But with 4.2 million Oregonians potentially in line to be vaccinated, much remains unclear about the state’s capacity to oversee an unprecedented mass immunization program that will stretch well into 2021, if not longer.
Oregon officials said they are expecting at least 147,000 vaccine doses this month. That’s more than initially anticipated and enough to provide the first of two doses to at least 100,000 people, a state spokesman said, with health care workers at the front of the line.
The plan hinges on the U.S. Food and Drug Administration approving two vaccines for emergency use, which it is widely expected to do in the coming days.
“I know these are the vaccines we have all been waiting for,” Gov. Kate Brown said during a news conference Friday. “I am asking you all to buckle down for just a little bit longer.”
Months of hardship will pass before most Oregonians can get immunized — the key to ending the pandemic, saving untold lives, fully opening stores and restaurants and allowing friends and family to start guiltlessly coming together again.
Indeed, Friday set a new record for daily coronavirus cases and deaths, topping 2,000 newly confirmed or suspected infections and 30 fatalities. And the worst is almost certainly yet to come, with state health officials predicting 2,000 to 2,700 people will test positive for the virus each day by Christmas Eve.
Still, after 10 months of uncertainty, Friday’s official announcement of expected shipment dates for concrete numbers of vaccine doses offered some measure of optimism for a state that, like the rest of the world, has grown weary.
Assuming the vaccine gets federal approval, a 35,100-dose batch of a vaccine created by pharmaceutical company Pfizer will be shipped on Dec. 15. Tests have shown the vaccine has no serious side-effects and prevents illness in 95% of people who get both of the doses it needs to be effective, the company has said.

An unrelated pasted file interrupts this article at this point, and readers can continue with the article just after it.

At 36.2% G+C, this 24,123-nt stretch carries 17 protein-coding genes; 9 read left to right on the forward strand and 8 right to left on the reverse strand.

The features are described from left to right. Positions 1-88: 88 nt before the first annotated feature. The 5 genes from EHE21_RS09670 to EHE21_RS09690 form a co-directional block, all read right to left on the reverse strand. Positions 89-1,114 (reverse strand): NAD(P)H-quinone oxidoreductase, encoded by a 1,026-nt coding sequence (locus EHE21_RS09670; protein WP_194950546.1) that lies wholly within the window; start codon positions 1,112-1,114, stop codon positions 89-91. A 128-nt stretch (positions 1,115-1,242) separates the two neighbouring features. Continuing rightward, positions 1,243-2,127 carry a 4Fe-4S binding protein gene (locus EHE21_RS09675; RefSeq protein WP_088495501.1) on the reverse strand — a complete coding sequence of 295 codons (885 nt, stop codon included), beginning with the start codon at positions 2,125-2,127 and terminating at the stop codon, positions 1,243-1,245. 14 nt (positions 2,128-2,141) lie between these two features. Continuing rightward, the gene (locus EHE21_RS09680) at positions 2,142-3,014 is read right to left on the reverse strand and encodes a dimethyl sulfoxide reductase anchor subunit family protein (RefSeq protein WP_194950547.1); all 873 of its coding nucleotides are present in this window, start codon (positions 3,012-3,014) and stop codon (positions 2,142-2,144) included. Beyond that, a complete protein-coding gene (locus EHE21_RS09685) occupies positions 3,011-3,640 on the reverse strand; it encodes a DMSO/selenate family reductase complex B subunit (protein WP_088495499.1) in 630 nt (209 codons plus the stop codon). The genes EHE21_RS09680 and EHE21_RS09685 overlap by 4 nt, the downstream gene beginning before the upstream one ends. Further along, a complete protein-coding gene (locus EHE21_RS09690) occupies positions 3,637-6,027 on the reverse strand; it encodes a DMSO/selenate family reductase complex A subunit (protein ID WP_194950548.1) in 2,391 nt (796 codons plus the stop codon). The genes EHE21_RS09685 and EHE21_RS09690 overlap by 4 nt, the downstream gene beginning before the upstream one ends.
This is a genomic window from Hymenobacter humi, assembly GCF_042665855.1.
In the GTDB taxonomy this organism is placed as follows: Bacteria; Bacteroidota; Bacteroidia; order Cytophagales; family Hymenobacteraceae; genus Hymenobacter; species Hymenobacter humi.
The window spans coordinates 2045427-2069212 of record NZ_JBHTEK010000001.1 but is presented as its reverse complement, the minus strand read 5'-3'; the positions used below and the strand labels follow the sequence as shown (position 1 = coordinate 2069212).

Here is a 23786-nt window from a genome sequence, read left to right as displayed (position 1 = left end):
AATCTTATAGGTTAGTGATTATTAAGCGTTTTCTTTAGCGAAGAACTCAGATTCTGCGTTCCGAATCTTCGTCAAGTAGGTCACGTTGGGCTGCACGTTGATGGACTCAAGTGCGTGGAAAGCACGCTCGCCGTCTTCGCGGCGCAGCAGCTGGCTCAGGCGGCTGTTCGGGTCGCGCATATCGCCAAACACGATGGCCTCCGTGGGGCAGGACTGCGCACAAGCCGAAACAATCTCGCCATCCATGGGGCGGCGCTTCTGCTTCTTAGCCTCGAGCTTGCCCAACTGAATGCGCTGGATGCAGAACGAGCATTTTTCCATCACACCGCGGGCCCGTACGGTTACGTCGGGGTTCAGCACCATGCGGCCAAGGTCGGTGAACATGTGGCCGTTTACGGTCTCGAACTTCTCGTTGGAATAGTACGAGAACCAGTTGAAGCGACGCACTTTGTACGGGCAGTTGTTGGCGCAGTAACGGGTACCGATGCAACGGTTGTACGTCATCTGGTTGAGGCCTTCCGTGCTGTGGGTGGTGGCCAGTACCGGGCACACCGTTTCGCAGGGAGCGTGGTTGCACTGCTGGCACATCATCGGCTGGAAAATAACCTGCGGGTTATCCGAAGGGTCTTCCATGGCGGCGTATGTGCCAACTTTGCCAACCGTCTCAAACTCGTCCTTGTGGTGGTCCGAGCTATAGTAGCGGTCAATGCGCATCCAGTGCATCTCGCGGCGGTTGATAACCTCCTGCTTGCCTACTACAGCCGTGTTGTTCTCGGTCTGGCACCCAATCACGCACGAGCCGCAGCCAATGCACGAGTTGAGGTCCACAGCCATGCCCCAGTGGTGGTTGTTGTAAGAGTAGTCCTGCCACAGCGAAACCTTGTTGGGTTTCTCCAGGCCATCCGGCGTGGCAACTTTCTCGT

Another 40,950 doses of the Pfizer vaccine will be shipped the following week, as well as 71,900 doses of a vaccine developed by pharmaceutical company Moderna. That company has said its vaccine protects 94.5% of those who get the two mandatory shots and is also safe.
The state expects another 87,750 doses of the Pfizer vaccine and 31,700 doses of the Moderna vaccine to be shipped Dec. 29. Those batches will be used to provide a second dose to those who have already received the first.
“This is, no doubt, terrific news,” said Patrick Allen, director of the agency leading the state’s coronavirus response, the Oregon Health Authority, also noting that the numbers are subject to change.
The state drafted a vaccine distribution plan Nov. 6 that outlines in broad brush strokes how officials intend to prioritize who gets access first.
The initial limited doses will go to the state’s approximately 300,000 frontline health care workers and 60,000 to 70,000 senior care home residents and staff.
Next on the priority list will likely be essential workers, people with chronic health conditions and people over 65.
One key challenge to distributing the vaccine will be the extraordinarily cold temperatures one of them requires to remain viable. The Pfizer vaccine must be stored at -94 degrees Fahrenheit.